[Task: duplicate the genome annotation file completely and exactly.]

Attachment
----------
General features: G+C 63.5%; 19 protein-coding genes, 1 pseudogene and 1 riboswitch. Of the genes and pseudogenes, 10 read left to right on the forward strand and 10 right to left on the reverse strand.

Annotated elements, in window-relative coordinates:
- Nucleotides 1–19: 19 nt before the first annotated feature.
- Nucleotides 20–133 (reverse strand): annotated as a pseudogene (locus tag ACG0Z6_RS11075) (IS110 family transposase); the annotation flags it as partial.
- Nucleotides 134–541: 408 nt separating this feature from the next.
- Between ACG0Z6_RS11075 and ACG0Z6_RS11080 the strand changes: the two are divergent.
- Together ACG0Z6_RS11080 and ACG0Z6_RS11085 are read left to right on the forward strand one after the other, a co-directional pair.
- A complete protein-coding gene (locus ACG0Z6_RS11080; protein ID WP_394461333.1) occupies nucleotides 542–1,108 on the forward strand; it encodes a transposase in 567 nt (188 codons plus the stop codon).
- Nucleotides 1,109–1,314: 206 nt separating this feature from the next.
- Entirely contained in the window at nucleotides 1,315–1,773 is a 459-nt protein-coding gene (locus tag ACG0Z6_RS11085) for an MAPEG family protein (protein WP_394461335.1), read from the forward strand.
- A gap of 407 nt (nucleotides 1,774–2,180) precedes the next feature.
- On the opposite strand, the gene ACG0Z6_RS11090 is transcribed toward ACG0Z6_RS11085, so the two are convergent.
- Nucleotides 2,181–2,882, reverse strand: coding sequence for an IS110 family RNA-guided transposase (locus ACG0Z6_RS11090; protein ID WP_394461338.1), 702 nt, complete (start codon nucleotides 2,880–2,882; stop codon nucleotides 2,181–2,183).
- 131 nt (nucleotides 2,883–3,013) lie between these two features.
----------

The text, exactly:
General features: G+C 63.5%; 19 protein-coding genes, 1 pseudogene and 1 riboswitch. Of the genes and pseudogenes, 10 read left to right on the forward strand and 10 right to left on the reverse strand.

Annotated elements, in window-relative coordinates:
- Nucleotides 1–19: 19 nt before the first annotated feature.
- Nucleotides 20–133 (reverse strand): annotated as a pseudogene (locus tag ACG0Z6_RS11075) (IS110 family transposase); the annotation flags it as partial.
- Nucleotides 134–541: 408 nt separating this feature from the next.
- Between ACG0Z6_RS11075 and ACG0Z6_RS11080 the strand changes: the two are divergent.
- Together ACG0Z6_RS11080 and ACG0Z6_RS11085 are read left to right on the forward strand one after the other, a co-directional pair.
- A complete protein-coding gene (locus ACG0Z6_RS11080; protein ID WP_394461333.1) occupies nucleotides 542–1,108 on the forward strand; it encodes a transposase in 567 nt (188 codons plus the stop codon).
- Nucleotides 1,109–1,314: 206 nt separating this feature from the next.
- Entirely contained in the window at nucleotides 1,315–1,773 is a 459-nt protein-coding gene (locus tag ACG0Z6_RS11085) for an MAPEG family protein (protein WP_394461335.1), read from the forward strand.
- A gap of 407 nt (nucleotides 1,774–2,180) precedes the next feature.
- On the opposite strand, the gene ACG0Z6_RS11090 is transcribed toward ACG0Z6_RS11085, so the two are convergent.
- Nucleotides 2,181–2,882, reverse strand: coding sequence for an IS110 family RNA-guided transposase (locus ACG0Z6_RS11090; protein ID WP_394461338.1), 702 nt, complete (start codon nucleotides 2,880–2,882; stop codon nucleotides 2,181–2,183).
- 131 nt (nucleotides 2,883–3,013) lie between these two features.